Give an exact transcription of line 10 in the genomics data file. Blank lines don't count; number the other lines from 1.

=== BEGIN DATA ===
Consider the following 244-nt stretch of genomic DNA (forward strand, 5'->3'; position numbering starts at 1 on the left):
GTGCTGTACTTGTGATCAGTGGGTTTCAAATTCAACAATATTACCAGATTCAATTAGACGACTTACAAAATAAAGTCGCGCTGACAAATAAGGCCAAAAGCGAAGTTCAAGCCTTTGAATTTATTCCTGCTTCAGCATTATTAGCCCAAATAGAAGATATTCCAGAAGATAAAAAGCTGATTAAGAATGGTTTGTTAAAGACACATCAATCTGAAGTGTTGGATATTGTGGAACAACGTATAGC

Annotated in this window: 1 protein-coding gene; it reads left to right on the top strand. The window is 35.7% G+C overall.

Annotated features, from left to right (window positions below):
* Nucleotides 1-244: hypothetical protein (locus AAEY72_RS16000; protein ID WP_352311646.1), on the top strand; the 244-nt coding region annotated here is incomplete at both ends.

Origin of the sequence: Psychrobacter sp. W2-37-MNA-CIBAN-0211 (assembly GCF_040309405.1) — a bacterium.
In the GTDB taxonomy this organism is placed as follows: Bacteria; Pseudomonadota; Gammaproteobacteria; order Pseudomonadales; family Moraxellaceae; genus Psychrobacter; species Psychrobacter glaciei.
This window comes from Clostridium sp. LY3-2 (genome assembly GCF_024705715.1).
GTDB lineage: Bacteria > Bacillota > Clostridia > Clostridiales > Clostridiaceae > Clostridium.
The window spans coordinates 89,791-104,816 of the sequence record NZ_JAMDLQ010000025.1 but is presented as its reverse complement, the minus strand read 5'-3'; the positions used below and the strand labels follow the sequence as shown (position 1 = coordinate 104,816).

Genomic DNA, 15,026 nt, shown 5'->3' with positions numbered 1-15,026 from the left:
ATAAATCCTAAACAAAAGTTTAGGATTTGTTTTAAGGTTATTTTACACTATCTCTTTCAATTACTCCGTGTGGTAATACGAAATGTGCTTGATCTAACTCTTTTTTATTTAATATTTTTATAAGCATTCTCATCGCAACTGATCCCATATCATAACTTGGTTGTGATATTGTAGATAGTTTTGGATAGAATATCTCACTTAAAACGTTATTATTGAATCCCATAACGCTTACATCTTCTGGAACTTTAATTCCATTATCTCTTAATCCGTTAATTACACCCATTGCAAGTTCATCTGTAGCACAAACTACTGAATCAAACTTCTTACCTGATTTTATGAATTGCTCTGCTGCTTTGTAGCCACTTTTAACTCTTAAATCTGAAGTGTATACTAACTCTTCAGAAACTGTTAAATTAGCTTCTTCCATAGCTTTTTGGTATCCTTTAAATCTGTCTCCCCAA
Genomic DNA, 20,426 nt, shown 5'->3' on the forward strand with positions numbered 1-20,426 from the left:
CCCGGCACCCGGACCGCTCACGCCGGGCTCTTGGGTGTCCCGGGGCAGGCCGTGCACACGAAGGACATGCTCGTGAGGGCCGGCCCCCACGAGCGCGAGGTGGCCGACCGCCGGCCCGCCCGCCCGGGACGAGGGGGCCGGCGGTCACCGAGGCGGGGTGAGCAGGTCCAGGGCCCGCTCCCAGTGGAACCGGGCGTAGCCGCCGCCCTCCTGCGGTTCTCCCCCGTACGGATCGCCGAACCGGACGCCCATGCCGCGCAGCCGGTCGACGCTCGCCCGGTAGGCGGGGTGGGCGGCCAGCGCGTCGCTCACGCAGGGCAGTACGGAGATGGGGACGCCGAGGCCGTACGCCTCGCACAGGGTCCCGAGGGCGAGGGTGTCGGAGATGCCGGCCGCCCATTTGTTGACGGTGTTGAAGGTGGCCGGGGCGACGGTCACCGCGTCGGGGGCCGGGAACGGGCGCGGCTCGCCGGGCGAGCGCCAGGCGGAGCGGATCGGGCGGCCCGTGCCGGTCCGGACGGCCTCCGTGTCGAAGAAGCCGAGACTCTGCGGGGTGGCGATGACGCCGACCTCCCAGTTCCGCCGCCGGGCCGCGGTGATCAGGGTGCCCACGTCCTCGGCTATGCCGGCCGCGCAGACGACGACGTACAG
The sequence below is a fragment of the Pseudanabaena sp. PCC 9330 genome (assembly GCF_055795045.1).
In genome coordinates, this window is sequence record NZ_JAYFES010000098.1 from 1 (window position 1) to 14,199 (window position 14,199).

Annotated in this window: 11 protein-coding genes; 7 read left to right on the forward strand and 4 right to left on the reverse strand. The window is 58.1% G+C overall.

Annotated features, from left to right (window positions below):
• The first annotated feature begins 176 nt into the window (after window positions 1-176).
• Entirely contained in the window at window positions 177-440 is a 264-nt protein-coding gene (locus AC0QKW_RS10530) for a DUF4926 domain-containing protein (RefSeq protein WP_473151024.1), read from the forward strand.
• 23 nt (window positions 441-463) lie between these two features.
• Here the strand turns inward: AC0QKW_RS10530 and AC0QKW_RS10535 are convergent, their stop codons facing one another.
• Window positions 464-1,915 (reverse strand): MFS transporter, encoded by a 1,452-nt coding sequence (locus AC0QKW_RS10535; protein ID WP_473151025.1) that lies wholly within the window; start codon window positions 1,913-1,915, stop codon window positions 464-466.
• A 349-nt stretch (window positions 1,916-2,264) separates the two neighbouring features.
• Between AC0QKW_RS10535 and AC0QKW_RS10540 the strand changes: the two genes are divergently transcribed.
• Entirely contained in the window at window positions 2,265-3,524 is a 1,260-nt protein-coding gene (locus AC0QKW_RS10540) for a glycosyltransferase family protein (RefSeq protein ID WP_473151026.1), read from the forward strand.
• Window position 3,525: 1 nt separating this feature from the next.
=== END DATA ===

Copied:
The window spans coordinates 89,791-104,816 of the sequence record NZ_JAMDLQ010000025.1 but is presented as its reverse complement, the minus strand read 5'-3'; the positions used below and the strand labels follow the sequence as shown (position 1 = coordinate 104,816).